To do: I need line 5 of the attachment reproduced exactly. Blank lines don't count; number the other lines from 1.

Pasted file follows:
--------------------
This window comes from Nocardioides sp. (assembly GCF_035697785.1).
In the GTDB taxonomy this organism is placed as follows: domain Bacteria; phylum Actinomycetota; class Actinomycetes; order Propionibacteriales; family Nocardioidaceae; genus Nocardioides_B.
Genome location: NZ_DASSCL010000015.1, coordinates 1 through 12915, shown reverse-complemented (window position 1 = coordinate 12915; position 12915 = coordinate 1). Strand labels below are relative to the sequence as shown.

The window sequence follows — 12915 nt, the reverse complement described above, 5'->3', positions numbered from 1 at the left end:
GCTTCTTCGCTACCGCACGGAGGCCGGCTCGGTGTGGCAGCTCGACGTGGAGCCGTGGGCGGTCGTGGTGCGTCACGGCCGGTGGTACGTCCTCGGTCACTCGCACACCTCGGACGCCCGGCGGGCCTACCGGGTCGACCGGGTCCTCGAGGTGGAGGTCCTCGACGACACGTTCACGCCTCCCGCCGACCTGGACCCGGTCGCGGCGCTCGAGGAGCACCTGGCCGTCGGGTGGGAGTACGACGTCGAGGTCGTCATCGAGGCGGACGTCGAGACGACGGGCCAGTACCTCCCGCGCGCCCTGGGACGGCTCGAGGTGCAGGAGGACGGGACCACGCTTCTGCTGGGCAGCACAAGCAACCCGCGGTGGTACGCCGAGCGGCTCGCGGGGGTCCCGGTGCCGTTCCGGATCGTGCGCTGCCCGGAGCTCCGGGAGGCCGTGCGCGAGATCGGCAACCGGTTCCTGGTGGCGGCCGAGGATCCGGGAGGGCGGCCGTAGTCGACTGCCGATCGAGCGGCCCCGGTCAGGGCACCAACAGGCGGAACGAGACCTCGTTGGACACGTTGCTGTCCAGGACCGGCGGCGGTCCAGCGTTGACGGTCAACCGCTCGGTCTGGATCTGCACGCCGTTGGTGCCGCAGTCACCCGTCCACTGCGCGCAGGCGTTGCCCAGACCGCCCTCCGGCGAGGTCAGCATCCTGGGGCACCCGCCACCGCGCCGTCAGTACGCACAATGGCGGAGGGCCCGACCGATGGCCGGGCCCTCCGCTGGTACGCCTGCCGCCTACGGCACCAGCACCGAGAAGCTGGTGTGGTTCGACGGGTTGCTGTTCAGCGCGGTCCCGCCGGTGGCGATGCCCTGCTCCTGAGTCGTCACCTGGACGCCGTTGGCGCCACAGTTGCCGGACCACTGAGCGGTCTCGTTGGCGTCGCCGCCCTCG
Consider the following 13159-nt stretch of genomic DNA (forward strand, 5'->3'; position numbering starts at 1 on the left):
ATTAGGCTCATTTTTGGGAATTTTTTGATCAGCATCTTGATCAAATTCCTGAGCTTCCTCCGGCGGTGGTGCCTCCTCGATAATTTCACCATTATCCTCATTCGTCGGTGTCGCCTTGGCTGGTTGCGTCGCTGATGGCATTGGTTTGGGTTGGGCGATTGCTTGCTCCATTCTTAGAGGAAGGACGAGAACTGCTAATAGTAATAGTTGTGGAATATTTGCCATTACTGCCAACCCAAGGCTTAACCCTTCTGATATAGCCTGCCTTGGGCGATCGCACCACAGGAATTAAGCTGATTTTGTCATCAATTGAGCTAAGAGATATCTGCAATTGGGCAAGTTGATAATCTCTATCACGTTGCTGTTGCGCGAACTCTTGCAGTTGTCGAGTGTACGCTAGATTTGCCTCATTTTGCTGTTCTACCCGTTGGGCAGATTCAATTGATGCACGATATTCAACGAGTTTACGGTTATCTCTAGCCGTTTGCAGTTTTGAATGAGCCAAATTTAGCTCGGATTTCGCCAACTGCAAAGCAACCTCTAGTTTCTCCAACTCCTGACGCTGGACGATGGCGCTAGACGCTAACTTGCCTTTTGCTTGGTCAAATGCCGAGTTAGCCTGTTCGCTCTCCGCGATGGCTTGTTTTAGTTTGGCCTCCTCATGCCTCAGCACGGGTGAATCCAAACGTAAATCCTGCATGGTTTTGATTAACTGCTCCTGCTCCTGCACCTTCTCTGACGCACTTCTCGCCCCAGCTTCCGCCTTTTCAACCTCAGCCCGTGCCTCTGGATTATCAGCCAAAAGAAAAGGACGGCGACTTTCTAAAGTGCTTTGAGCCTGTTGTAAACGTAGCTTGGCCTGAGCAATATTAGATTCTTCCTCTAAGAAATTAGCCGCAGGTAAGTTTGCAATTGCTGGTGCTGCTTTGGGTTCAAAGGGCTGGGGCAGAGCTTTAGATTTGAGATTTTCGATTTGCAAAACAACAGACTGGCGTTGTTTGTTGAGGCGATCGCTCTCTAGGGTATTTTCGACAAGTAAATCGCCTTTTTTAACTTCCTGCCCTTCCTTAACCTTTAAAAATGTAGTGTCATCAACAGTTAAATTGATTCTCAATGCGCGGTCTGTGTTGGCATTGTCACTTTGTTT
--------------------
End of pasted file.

GCTTCTTCGCTACCGCACGGAGGCCGGCTCGGTGTGGCAGCTCGACGTGGAGCCGTGGGCGGTCGTGGTGCGTCACGGCCGGTGGTACGTCCTCGGTCACTCGCACACCTCGGACGCCCGGCGGGCCTACCGGGTCGACCGGGTCCTCGAGGTGGAGGTCCTCGACGACACGTTCACGCCTCCCGCCGACCTGGACCCGGTCGCGGCGCTCGAGGAGCACCTGGCCGTCGGGTGGGAGTACGACGTCGAGGTCGTCATCGAGGCGGACGTCGAGACGACGGGCCAGTACCTCCCGCGCGCCCTGGGACGGCTCGAGGTGCAGGAGGACGGGACCACGCTTCTGCTGGGCAGCACAAGCAACCCGCGGTGGTACGCCGAGCGGCTCGCGGGGGTCCCGGTGCCGTTCCGGATCGTGCGCTGCCCGGAGCTCCGGGAGGCCGTGCGCGAGATCGGCAACCGGTTCCTGGTGGCGGCCGAGGATCCGGGAGGGCGGCCGTAGTCGACTGCCGATCGAGCGGCCCCGGTCAGGGCACCAACAGGCGGAACGAGACCTCGTTGGACACGTTGCTGTCCAGGACCGGCGGCGGTCCAGCGTTGACGGTCAACCGCTCGGTCTGGATCTGCACGCCGTTGGTGCCGCAGTCACCCGTCCACTGCGCGCAGGCGTTGCCCAGACCGCCCTCCGGCGAGGTCAGCATCCTGGGGCACCCGCCACCGCGCCGTCAGTACGCACAATGGCGGAGGGCCCGACCGATGGCCGGGCCCTCCGCTGGTACGCCTGCCGCCTACGGCACCAGCACCGAGAAGCTGGTGTGGTTCGACGGGTTGCTGTTCAGCGCGGTCCCGCCGGTGGCGATGCCCTGCTCCTGAGTCGTCACCTGGACGCCGTTGGCGCCACAGTTGCCGGACCACTGAGCGGTCTCGTTGGCGTCGCCGCCCTCG